Researchers at the Belgian university KU Leuven have demonstrated that a simple color printout will make humans invisible in certain surveillance cameras.
Today’s AI-powered computer-vision systems rely on training Convolutional Neural Network (CNN) to identify different objects by feeding it with a multitude of samples and improving its parameters until it classifies objects correctly. In the paper “Fooling automated surveillance cameras: adversarial patches to attack person detection” published on Arxiv.org, the researchers at the Belgian university KU Leuven used YOLO-2, which stands for You Only Look Once Version 2, a real-time object detection system that uses a single neural network to a full image. This network divides the image into regions and predicts bounding boxes and probabilities for each region.
The researchers at the Belgian university KU Leuven wrote that the output of the network can be swayed to output a completely different result by making only subtle changes to the input of a convolutional neural network. “We did this by optimising an image to minimize different probabilities related to the appearance of a person in the output of the detector,” the researchers wrote. “In our experiments we compared different approaches and found that minimising object loss created the most effective patches.”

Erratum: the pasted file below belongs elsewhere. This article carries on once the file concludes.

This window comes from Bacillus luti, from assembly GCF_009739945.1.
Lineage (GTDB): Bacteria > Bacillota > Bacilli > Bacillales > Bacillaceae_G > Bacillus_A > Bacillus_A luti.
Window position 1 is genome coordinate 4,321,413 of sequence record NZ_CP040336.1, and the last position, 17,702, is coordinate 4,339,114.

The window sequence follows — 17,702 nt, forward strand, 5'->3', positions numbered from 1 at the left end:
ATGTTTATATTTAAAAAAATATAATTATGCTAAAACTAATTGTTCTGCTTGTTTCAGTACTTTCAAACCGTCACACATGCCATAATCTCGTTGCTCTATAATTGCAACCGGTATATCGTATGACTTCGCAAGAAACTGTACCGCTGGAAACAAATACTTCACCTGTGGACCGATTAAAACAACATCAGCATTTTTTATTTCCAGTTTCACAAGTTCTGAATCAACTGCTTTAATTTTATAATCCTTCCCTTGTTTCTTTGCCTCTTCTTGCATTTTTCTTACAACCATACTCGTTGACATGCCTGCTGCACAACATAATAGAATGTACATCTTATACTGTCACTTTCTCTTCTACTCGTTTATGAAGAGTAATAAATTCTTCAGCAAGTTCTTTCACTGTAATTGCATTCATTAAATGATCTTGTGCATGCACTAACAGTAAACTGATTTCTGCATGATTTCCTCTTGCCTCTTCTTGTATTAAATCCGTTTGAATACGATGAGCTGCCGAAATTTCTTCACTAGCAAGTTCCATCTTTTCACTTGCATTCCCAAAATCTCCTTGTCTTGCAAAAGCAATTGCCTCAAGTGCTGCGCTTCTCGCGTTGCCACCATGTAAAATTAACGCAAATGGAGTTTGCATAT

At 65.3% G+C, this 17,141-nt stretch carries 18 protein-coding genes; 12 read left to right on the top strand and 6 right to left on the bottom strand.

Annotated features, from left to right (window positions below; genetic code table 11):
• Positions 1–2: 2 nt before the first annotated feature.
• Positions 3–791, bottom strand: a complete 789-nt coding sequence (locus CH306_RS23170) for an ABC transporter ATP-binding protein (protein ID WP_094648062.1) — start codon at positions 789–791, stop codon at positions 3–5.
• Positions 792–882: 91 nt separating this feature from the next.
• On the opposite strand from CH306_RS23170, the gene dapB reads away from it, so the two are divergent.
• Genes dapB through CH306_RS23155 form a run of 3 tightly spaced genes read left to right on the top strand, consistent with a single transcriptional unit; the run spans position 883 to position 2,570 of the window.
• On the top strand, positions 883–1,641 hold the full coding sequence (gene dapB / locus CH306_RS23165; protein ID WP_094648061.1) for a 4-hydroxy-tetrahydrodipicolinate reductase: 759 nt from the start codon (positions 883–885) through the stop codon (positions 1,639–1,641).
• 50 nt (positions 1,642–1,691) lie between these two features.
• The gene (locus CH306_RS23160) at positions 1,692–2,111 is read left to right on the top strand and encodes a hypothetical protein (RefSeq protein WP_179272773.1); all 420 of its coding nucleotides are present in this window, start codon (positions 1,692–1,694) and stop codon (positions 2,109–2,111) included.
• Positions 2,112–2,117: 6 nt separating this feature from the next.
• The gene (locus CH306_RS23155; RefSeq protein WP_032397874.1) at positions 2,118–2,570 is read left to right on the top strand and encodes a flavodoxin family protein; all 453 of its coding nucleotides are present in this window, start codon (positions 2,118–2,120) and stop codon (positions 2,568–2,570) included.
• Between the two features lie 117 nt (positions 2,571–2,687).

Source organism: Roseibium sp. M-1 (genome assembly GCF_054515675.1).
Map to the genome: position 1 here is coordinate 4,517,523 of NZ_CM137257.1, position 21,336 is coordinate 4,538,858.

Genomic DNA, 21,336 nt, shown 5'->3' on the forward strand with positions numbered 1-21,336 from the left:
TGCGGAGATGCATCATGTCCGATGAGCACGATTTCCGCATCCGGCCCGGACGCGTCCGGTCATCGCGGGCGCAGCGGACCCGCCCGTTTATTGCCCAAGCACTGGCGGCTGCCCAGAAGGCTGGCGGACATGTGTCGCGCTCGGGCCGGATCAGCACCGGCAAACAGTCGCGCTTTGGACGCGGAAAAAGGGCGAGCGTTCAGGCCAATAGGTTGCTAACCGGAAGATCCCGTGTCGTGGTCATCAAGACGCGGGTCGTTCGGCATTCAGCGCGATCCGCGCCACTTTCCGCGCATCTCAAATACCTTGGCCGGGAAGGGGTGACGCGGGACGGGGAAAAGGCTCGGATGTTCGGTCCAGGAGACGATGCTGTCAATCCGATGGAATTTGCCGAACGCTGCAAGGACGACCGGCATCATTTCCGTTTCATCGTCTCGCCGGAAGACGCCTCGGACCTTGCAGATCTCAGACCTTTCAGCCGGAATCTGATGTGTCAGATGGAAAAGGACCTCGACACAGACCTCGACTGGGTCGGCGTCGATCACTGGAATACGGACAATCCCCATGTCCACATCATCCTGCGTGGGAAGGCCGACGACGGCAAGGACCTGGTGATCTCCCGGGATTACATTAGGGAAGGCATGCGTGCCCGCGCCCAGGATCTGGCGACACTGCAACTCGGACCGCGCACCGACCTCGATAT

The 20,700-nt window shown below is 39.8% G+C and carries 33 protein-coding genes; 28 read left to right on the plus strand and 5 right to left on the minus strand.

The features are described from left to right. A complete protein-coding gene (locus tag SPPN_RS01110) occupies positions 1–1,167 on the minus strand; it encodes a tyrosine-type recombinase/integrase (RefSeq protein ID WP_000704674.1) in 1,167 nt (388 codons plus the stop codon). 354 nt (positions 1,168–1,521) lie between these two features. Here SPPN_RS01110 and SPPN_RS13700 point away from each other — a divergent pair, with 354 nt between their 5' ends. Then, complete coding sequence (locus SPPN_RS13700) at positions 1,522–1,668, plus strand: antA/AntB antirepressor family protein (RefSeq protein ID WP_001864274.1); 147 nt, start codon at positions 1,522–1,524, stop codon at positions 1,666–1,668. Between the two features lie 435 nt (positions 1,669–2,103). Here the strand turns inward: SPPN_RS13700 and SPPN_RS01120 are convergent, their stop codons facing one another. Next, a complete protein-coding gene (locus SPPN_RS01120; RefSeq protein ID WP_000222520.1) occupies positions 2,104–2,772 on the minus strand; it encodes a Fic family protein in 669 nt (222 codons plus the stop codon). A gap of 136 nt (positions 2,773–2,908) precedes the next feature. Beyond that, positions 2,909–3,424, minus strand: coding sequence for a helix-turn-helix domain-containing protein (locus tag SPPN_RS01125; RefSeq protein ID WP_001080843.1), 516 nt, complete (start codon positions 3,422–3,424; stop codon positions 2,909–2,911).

The researchers added that they also conducted real-world tests with the color printout and found that it works quite well in hiding persons from surveillance cameras, suggesting that security systems using similar detectors could be vulnerable as well. Matt Harris, Director of Geospatial & Data Analysis in Cultural Resources, meanwhile, said that while YOLO-2 may be fooled by the color printout of the researchers, other AI-powered computer-vision systems like Google Vision API cannot be fooled by simple color printout.
Wiebe Van Ranst, one of the authors, meanwhile told MIT Technology Review, “What our work proves is that it is possible to bypass camera surveillance systems using adversarial patches.” Van Ranst said that they are working on a “patch” that will work not just on YOLO-2 but also on multiple detectors at the same time.